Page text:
Arthur Chinski ’70 Honors Parents with Jack and Anna Chinski Family Classroom
Jack Chinski, a Polish immigrant and Holocaust survivor, loved the law. After he died, the family found a poignant reminder of his passion for equality and social justice that prompted his son, Arthur Chinski '70, to make a generous gift to UC Davis School of Law in his honor.
"My father liked to type various things on an electric typewriter that I gave him as a way of practicing typing and practicing English," Chinski said. "After he died, we found the last thing he had been typing. It was the U.S. Constitution, and he was about halfway through. That sort of triggered things for me."
Chinski, a shareholder at of Buchalter Nemer in Los Angeles, found himself thinking about his father's interest in the law, and feeling grateful to his family for providing him with the opportunity to attend UC Davis School of Law. He decided to make a gift in memory of his father and in honor of his mother, naming the Jack and Anna Chinski Family Classroom.
"My father was the son of a tailor in one of the small shtetl towns in Europe before the Holocaust," Chinski said. "My grandfather was a leader in the Jewish Council, which among other things assured education and help for the poor. People used to come to him to ask him to resolve various problems. My father was always at his side."
After a "pogrom" during which Polish Nazis burned down the Jewish section of the town, Chinski's grandfather became a kind of community activist, helping to form a coalition of Jews and Christians to deal with the issue of injustices and rebuilding the town.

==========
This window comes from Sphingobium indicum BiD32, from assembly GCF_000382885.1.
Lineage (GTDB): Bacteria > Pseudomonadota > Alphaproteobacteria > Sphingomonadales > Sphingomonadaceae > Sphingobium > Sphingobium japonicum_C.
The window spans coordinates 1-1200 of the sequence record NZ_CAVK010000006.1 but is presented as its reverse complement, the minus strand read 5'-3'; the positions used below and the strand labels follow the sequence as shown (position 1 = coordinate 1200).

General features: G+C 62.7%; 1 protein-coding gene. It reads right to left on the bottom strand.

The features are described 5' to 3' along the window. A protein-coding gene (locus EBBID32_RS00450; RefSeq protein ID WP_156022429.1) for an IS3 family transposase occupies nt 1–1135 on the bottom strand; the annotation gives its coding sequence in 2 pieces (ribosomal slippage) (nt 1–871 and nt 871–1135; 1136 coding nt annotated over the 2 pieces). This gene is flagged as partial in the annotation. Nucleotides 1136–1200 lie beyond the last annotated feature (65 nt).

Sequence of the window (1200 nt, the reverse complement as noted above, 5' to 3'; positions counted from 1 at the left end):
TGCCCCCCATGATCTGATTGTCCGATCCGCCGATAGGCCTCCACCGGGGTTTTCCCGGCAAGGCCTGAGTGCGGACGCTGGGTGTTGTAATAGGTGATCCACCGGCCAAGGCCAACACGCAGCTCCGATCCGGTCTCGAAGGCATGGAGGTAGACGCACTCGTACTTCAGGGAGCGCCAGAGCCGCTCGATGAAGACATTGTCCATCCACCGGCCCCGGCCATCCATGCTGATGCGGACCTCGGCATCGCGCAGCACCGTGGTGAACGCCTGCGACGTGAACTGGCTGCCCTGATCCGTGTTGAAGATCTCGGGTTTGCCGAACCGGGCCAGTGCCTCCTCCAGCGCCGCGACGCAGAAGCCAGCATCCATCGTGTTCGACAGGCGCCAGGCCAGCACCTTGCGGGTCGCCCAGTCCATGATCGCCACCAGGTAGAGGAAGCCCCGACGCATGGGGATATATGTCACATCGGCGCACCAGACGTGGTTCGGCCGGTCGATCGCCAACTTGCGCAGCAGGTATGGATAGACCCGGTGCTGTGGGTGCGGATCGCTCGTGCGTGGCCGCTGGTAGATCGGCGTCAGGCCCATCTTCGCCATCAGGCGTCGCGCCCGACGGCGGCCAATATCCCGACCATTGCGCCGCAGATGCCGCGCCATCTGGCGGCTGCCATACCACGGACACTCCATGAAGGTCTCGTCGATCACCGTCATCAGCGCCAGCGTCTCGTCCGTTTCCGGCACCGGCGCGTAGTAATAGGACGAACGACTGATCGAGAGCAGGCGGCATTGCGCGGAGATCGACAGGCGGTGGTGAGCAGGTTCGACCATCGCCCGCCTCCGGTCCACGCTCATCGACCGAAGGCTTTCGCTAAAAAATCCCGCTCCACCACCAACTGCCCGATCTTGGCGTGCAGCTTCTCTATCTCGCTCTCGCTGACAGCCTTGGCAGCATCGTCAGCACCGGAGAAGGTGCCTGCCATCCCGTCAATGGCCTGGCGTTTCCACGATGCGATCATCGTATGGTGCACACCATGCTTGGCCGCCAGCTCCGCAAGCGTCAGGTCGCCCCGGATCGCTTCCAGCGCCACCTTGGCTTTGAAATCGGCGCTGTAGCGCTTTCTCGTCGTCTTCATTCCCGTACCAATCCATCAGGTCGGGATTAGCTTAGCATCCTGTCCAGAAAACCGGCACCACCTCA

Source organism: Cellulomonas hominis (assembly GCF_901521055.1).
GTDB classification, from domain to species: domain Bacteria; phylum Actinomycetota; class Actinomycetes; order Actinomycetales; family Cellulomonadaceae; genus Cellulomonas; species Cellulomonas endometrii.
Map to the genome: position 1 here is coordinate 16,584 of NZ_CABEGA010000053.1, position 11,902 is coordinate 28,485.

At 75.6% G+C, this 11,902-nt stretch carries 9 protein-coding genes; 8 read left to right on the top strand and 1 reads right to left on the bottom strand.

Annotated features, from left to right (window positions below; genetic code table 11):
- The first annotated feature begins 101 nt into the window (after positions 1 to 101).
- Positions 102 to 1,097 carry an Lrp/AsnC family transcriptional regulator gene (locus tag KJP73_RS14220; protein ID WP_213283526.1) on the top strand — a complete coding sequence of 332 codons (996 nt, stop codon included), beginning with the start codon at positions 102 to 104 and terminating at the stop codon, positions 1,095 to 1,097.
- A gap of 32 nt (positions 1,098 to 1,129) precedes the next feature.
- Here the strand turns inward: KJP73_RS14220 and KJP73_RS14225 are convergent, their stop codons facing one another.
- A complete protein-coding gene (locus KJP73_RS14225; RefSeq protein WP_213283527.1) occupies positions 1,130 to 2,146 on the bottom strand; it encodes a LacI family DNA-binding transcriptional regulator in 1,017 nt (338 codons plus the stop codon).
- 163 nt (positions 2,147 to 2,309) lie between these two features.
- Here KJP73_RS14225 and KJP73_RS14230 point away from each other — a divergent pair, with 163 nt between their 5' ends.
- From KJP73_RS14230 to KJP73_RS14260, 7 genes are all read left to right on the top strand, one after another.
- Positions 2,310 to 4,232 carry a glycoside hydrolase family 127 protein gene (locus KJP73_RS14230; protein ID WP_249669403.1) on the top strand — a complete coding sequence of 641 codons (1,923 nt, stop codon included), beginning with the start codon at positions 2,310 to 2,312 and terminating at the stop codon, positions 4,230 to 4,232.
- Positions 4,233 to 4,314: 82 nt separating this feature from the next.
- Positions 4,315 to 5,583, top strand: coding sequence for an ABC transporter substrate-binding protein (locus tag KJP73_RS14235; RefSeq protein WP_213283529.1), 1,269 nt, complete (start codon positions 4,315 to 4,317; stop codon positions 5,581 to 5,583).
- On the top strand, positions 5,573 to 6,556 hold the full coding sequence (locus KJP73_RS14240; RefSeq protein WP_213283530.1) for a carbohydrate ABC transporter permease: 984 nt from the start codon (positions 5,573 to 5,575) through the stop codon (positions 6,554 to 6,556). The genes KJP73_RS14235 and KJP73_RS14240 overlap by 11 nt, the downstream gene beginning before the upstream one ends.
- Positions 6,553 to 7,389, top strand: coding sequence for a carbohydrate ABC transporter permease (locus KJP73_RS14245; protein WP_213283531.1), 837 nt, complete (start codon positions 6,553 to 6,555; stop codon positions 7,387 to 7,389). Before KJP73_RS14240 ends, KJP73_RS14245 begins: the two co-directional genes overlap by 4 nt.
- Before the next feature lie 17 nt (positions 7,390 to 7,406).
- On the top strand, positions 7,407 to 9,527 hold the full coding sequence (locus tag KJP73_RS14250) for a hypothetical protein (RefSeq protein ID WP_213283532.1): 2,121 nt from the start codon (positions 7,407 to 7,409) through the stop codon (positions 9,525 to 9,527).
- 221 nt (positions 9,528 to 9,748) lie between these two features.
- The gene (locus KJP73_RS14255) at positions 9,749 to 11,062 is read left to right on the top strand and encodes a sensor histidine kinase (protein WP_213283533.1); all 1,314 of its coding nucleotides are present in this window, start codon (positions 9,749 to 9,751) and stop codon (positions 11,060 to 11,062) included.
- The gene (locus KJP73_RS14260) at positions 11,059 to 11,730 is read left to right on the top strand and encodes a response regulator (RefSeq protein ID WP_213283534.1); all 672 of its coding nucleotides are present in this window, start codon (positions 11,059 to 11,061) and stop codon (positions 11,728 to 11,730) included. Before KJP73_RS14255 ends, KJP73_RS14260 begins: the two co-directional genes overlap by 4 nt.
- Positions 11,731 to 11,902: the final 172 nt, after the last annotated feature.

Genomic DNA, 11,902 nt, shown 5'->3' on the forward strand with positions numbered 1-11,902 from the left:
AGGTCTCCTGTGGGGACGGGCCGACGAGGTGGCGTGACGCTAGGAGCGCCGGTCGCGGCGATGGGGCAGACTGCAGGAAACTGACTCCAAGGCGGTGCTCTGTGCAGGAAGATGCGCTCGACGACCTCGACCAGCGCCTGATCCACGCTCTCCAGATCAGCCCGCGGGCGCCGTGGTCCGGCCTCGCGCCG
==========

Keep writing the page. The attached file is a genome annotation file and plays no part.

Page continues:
"My family was threatened by the instigators of the pogrom," Chinski said. "My father, although young and frightened, learned that sometimes you have to speak up against intolerance and prejudice and take actions to bring diverse people together, even if not popular. He instilled this in all his children and grandchildren. He never had the kind of opportunities that I've had, but my father always maintained his interest in law and justice and volunteered with organizations such as Bet Tzedek Legal Services."
Arthur Chinski was born in Poland just after the end of World War II. After a period of time spent living in a displaced persons camp, the family immigrated to the United States, living first in Dallas, then moving to Los Angeles, where his father owned a tailor shop. Chinski enrolled at King Hall in 1967, shortly after graduating from UCLA. These were the early years for UC Davis School of Law, when classes were held in bungalows and other buildings around the UC Davis campus, but Chinski appreciated the small class sizes and the opportunity to study with outstanding scholars including Dean Edward L. Barrett and Professors Dan Dykstra, Jim Hogan, and Edgar Bodenheimer.
"I was interested in constitutional law, and Dean Barrett was just phenomenal," he said. "Edgar Bodenheimer was also very influential on me, because he had been a prosecutor during the Nuremberg trials, which was important to me because I knew where my parents had come from."
Inspired by the sense of social responsibility that prevailed at King Hall, Chinski put his training in constitutional law to work as an attorney with the National Labor Relations Board in Los Angeles. In 1974 he joined Buchalter Nemer, where he represents private and public companies and management in a wide range of industries in all areas of employment relations and labor law. He also has taught as an adjunct professor at Southwestern University School of Law, published articles on employment and labor law, and participates in numerous labor and employment law programs for attorneys and management.
Recently, Chinski returned to the newly expanded and renovated King Hall with his mother to visit the classroom named in honor of his parents. "It was almost overwhelming to be there and to remember those classes years ago in the bungalows," he said. "The new part of the building is very impressive, as is the restoration of the older parts. I'm proud my family has been a part of it."